Special Issue "Nucleic Acid Probes"

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A special issue of Chemosensors (ISSN 2227-9040).

Deadline for manuscript submissions: closed (31 August 2014)

Special Issue Editor

Guest Editor
Dr. Patrick J. Hrdlicka (Website)

Department of Chemistry, University of Idaho, 875 Perimeter Drive MS 2343, Moscow, ID-83844, USA
Interests: DNA recognition; DNA diagnostics; in vivo imaging; FISH; SNP detection; antisense; oligonucleotides; LNA; pyrene and intercalators

Special Issue Information

Dear Colleagues,

Revolutionary advances in genome sequencing and nucleic acid biology over the past 15 years have resulted in an explosion of data and knowledge about the identity, function and regulation of cellular DNA and RNA. This insight is increasingly harnessed for applications in molecular biology, biotechnology, and medicine. In parallel with these advances, there has been a growing need for techniques that enable detection of nucleic acids. Cleverly designed probes and assays are already used to localize RNA expression in living cells, perform advanced karyotyping, detect disease-related single nucleotide polymorphisms (SNPs), monitor enzyme activity, detect biological threat agents, and monitor PCR in real-time, to name only but a few important examples.

In this special issue of Chemosensors, we welcome communications, full papers and focused reviews on topics that pertain to the use of reporter-modified oligonucleotides and analogues thereof for the detection of nucleic acids and other biomolecules. This includes - but is not limited to - development and characterization of novel reporter-modified oligonucleotides/PNA/polyamides, aptasensors, assays and biosensors. Emphasis should be on chemistry/technology development and proof-of-concept studies, rather than adaptation of a well-established probes/assays/sensors to a new biological target. Please join us in collecting some of the best work in this exciting area from laboratories worldwide.

Dr. Patrick J. Hrdlicka
Guest Editor

Submission

Manuscripts should be submitted online at www.mdpi.com by registering and logging in to this website. Once you are registered, click here to go to the submission form. Manuscripts can be submitted until the deadline. Papers will be published continuously (as soon as accepted) and will be listed together on the special issue website. Research articles, review articles as well as communications are invited. For planned papers, a title and short abstract (about 100 words) can be sent to the Editorial Office for announcement on this website.

Submitted manuscripts should not have been published previously, nor be under consideration for publication elsewhere (except conference proceedings papers). All manuscripts are refereed through a peer-review process. A guide for authors and other relevant information for submission of manuscripts is available on the Instructions for Authors page. Chemosensors is an international peer-reviewed Open Access quarterly journal published by MDPI.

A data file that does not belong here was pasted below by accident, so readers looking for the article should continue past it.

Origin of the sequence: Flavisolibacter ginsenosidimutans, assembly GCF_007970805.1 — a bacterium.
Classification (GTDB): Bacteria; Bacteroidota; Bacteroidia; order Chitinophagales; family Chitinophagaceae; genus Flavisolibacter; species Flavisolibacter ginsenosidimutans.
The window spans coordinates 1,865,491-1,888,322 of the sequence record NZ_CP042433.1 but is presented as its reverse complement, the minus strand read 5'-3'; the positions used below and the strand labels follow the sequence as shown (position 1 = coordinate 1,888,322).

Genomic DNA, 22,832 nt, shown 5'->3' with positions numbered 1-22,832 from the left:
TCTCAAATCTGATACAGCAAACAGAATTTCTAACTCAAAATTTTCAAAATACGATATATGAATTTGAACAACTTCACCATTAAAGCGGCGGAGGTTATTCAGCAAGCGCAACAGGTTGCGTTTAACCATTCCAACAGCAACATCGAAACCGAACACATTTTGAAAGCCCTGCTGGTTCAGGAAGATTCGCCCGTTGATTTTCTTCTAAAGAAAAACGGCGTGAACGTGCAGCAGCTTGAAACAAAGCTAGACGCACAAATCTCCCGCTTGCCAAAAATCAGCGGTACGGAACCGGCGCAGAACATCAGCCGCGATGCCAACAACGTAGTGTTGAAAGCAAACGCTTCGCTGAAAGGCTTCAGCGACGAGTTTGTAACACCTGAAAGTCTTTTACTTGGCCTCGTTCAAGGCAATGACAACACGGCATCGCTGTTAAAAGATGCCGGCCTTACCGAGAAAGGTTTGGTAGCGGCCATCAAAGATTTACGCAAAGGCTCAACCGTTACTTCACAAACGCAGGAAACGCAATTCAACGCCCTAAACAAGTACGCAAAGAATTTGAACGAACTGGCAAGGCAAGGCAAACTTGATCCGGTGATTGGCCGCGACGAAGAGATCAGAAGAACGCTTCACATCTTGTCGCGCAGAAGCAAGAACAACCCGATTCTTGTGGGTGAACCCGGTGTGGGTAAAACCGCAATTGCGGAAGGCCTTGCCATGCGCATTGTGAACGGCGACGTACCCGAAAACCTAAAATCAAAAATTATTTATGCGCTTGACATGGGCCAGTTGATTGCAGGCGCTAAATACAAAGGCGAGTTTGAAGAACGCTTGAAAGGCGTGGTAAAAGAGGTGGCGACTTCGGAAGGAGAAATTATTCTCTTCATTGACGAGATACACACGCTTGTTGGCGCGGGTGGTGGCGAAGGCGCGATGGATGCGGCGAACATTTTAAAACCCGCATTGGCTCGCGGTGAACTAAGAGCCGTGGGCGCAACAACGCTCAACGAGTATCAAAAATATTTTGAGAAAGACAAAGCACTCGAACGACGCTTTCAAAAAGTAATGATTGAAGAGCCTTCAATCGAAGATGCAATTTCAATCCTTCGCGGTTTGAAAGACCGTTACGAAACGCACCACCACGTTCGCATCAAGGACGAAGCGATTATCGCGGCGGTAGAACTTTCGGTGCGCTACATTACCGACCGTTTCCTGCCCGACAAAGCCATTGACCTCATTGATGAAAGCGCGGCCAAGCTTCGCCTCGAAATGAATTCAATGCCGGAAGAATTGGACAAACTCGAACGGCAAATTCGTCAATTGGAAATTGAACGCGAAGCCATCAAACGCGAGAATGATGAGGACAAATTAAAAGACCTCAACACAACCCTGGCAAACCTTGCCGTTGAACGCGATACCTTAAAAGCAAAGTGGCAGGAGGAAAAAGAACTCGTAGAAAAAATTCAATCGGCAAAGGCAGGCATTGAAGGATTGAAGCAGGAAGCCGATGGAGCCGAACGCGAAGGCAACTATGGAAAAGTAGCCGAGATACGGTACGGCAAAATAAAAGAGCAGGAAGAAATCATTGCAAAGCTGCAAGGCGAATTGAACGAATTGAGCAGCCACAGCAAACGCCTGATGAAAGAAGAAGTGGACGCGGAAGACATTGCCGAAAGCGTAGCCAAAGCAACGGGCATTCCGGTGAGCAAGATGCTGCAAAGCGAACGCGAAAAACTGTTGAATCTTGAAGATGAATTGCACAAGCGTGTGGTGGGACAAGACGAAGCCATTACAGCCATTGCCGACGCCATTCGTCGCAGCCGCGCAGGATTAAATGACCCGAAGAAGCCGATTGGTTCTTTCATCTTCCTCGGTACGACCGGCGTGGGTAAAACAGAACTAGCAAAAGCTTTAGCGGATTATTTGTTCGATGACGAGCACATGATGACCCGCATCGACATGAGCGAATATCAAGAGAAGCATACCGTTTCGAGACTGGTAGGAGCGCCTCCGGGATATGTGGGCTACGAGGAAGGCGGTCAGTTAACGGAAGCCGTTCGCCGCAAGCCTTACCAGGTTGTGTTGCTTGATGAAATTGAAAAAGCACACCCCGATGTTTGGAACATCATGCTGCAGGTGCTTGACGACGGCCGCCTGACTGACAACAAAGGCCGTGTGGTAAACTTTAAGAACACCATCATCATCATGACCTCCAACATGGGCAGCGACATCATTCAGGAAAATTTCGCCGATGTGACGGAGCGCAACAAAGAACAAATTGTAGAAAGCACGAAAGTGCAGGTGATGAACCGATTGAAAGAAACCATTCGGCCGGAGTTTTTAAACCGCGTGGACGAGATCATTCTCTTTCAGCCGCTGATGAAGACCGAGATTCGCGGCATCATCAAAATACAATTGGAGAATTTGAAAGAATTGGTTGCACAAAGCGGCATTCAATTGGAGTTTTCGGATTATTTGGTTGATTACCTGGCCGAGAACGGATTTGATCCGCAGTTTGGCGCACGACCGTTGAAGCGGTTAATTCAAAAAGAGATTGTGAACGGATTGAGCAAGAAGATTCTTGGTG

Please visit the Instructions for Authors page before submitting a manuscript. For the first couple of issues the Article Processing Charge (APC) will be waived for well-prepared manuscripts. English correction and/or formatting fees of 250 CHF (Swiss Francs) will be charged in certain cases for those articles accepted for publication that require extensive additional formatting and/or English corrections.


Keywords

  • DNA/RNA/triplex/quadruplex/i-DNA/Z-DNA/H-DNA detection
  • detection via fluorescence, electrochemistry or EPR spectroscopy
  • hybridization probes
  • SNP-discriminating probes
  • base-discriminating fluorescent nucleotides
  • intrinsically fluorescent probes
  • detection of abasic sites or insertion/deletion mutations
  • elucidation of protein function
  • aptasensors
  • molecular beacons
  • dual probes
  • FRET wires
  • biosensors
  • fluorescence in situ hybridization
  • tricomponent reactions
  • QUAL; ECHO; LNA; PNA; polyamides; TALEN; CRISPR
  • zinc fingers
  • Invaders
  • gold nanoparticles
  • nanomaterials

Published Papers (3 papers)

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Research

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Open AccessArticle Synthesis and Properties of 2'-Deoxyuridine Analogues Bearing Various Azobenzene Derivatives at the C5 Position
Chemosensors 2015, 3(2), 36-54; doi:10.3390/chemosensors3020036
Received: 4 September 2014 / Revised: 7 March 2015 / Accepted: 9 March 2015 / Published: 27 March 2015
Cited by 1 | PDF Full-text (1048 KB) | HTML Full-text | XML Full-text | Supplementary Files
Abstract
Nucleic acids that change their properties upon photo-irradiation could be powerful materials for molecular sensing with high spatiotemporal resolution. Recently, we reported a photo-isomeric nucleoside bearing azobenzene at the C5 position of 2'-deoxyuridine (dUAz), whose hybridization ability could be [...] Read more.